Signs and symptoms of male breast cancer can include:
- A painless lump or thickening in your breast tissue
- Changes to the skin covering your breast, such as dimpling, puckering, redness or scaling
- Changes to your nipple, such as redness or scaling, or a nipple that begins to turn inward
- Discharge from your nipple
When to see a doctor
Make an appointment with your doctor if you have any persistent signs or symptoms that worry you.
It's not clear what causes male breast cancer.
Doctors know that male breast cancer occurs when some breast cells divide more rapidly than healthy cells do. The accumulating cells form a tumor that may spread (metastasize) to nearby tissue, to the lymph nodes or to other parts of the body.
Where breast cancer begins in men
Everyone is born with a small amount of breast tissue. Breast tissue consists of milk-producing glands (lobules), ducts that carry milk to the nipples, and fat.
During puberty, women begin developing more breast tissue, and men do not. But because men are born with a small amount of breast tissue, they can develop breast cancer.
Types of breast cancer diagnosed in men include:
- Cancer that begins in the milk ducts (ductal carcinoma). Nearly all male breast cancer is ductal carcinoma.
- Cancer that begins in the milk-producing glands (lobular carcinoma). This type is rare in men because they have few lobules in their breast tissue.
- Cancer that spreads to the nipple (Paget's disease of the nipple). Rarely, male breast cancer forms in the milk ducts and spreads to the nipple, causing crusty, scaly skin around the nipple.
Inherited genes that increase breast cancer risk
Some men inherit abnormal (mutated) genes from their parents that increase the risk of breast cancer. Mutations in one of several genes, especially a gene called BRCA2, put you at greater risk of developing breast and prostate cancers.
These genes normally make proteins that keep cells from growing abnormally — which helps prevent cancer. But mutated genes aren't as effective at protecting you from cancer.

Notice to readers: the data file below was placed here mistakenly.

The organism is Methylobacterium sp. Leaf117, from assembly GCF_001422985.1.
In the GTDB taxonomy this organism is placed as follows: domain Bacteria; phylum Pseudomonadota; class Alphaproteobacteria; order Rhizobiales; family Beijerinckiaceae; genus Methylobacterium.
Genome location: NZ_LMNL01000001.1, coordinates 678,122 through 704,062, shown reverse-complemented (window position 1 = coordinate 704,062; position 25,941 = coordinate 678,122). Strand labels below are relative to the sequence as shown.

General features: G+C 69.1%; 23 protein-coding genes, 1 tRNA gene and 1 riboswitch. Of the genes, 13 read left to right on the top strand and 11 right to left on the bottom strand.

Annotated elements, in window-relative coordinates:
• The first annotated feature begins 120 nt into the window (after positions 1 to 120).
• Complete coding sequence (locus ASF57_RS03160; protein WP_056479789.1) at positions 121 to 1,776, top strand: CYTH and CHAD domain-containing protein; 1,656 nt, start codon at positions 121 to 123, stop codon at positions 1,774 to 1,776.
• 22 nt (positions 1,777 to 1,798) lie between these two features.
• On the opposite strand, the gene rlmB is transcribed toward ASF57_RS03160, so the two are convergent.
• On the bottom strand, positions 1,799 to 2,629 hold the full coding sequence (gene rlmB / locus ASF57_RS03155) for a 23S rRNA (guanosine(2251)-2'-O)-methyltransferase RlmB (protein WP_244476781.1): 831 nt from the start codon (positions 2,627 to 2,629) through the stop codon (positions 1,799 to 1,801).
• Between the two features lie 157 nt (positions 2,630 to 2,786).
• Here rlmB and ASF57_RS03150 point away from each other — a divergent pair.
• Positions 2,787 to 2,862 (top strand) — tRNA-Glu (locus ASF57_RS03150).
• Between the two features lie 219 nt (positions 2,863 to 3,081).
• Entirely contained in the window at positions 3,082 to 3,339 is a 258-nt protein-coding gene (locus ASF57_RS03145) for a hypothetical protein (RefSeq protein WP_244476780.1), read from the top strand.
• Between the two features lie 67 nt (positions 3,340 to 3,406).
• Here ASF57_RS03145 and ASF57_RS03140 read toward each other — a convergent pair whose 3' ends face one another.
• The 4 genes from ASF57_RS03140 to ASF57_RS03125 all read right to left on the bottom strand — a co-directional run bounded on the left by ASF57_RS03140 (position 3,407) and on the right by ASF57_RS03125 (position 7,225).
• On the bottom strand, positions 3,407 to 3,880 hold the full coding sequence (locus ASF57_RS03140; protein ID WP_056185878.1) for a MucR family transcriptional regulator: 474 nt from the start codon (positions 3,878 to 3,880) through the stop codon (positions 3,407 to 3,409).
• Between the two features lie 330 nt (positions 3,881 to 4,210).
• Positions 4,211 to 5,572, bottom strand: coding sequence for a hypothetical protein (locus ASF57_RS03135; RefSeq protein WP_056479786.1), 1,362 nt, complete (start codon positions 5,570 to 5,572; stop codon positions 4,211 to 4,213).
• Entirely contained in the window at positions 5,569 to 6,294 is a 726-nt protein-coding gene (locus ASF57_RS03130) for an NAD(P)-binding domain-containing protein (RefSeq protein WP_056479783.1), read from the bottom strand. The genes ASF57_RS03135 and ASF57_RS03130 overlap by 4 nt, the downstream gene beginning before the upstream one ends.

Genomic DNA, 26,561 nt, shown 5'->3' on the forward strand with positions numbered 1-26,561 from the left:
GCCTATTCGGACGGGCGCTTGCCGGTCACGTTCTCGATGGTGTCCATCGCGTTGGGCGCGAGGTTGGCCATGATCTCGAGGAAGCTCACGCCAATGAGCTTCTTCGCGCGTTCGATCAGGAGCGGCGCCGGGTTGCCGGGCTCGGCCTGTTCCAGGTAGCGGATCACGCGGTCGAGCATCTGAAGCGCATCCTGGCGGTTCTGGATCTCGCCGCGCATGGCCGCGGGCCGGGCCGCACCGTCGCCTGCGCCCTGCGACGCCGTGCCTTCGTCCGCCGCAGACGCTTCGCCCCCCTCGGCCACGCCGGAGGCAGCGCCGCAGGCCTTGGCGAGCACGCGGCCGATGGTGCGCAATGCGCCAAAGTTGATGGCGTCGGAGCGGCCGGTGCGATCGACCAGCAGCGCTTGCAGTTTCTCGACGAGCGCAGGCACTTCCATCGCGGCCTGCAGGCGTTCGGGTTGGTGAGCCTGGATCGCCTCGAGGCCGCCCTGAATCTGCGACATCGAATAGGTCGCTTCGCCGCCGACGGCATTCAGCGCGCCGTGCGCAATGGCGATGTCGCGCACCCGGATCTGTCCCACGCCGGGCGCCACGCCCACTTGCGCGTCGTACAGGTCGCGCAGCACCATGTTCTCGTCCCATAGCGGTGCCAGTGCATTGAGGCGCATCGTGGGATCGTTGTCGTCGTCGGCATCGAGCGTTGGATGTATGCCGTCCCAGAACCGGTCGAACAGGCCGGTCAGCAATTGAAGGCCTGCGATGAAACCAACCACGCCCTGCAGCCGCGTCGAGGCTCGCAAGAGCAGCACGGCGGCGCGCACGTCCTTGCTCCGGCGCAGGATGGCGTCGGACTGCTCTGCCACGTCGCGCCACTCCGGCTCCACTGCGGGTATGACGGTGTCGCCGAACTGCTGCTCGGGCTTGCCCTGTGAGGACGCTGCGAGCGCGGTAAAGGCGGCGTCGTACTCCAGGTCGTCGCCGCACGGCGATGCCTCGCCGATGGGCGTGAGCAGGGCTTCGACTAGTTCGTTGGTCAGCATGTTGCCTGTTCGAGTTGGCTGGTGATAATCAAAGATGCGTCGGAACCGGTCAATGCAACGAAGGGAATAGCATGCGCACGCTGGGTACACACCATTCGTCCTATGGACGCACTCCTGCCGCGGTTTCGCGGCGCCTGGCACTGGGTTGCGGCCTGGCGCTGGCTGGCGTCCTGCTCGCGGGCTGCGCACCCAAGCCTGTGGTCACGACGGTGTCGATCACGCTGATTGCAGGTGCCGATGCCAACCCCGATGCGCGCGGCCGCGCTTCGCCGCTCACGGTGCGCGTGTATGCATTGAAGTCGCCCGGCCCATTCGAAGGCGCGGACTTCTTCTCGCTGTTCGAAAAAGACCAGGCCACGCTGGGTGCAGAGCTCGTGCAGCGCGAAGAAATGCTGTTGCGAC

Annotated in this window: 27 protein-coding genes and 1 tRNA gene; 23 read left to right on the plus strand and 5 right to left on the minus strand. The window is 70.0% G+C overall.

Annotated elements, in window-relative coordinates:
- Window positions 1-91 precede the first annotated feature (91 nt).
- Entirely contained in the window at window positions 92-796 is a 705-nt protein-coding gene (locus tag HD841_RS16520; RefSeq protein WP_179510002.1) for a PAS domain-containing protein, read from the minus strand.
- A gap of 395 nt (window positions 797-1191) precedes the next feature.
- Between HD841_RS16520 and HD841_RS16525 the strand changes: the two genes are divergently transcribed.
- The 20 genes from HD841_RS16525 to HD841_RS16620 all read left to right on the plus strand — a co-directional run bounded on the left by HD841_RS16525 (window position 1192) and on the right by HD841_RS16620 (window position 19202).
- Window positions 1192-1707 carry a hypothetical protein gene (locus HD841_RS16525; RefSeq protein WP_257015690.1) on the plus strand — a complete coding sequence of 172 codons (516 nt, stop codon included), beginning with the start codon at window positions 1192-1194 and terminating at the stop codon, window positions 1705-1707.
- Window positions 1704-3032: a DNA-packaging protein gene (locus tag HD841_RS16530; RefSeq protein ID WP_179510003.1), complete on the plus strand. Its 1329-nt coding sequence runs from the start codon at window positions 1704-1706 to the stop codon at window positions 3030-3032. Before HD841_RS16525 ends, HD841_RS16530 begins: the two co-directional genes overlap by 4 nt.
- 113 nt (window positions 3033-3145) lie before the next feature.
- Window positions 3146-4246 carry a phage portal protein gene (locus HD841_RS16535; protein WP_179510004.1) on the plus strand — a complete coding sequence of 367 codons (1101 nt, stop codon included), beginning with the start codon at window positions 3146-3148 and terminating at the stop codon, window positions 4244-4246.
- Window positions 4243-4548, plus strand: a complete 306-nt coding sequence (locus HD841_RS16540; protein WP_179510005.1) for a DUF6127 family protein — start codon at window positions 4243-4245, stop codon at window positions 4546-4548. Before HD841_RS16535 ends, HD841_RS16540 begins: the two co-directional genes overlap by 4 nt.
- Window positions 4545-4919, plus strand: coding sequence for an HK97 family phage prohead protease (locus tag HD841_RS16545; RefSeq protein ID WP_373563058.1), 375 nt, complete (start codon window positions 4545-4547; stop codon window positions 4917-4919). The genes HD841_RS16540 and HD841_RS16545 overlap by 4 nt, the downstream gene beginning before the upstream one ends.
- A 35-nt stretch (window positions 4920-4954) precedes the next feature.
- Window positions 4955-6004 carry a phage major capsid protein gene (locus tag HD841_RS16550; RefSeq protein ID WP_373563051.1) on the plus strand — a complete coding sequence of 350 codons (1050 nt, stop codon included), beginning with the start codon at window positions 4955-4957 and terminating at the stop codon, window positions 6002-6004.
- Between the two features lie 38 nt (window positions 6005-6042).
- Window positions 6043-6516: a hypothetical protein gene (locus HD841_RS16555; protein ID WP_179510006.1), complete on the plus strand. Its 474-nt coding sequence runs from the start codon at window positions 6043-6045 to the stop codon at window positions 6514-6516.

Meeting with a genetic counselor and undergoing genetic testing can determine whether you carry gene mutations that increase your risk of breast cancer — and if you can pass this gene along to your children, both boys and girls. Discuss the benefits and risks of genetic testing with your doctor.
Factors that increase the risk of male breast cancer include:
- Older age. Your risk of male breast cancer increases as you age. The peak incidence of male breast cancer occurs between the ages of 68 and 71.
- Exposure to estrogen. If you take estrogen-related drugs, such as those used as part of a sex-change procedure or for hormone therapy for prostate cancer, your risk of breast cancer is increased.
- Family history of breast cancer. If you have a close family member with breast cancer, you have a greater chance of developing the disease.
- Klinefelter's syndrome. This genetic syndrome occurs when a boy is born with more than one copy of the X chromosome. Klinefelter's syndrome causes abnormal development of the testicles. As a result, men with this syndrome produce lower levels of certain male hormones (androgens) and more female hormones (estrogens).
- Liver disease. Certain conditions, such as cirrhosis of the liver, can reduce male hormones and increase female hormones, increasing your risk of breast cancer.
- Obesity. Fat cells convert androgens into estrogen. A higher number of fat cells in your body may result in increased estrogen and higher risk of breast cancer.
- Radiation exposure. If you've received radiation treatments to your chest, such as those used to treat cancers in the chest, you're more likely to develop breast cancer later in life.
- Testicle disease or surgery. Having inflamed testicles (orchitis) or surgery to remove a testicle (orchiectomy) can increase your risk of male breast cancer.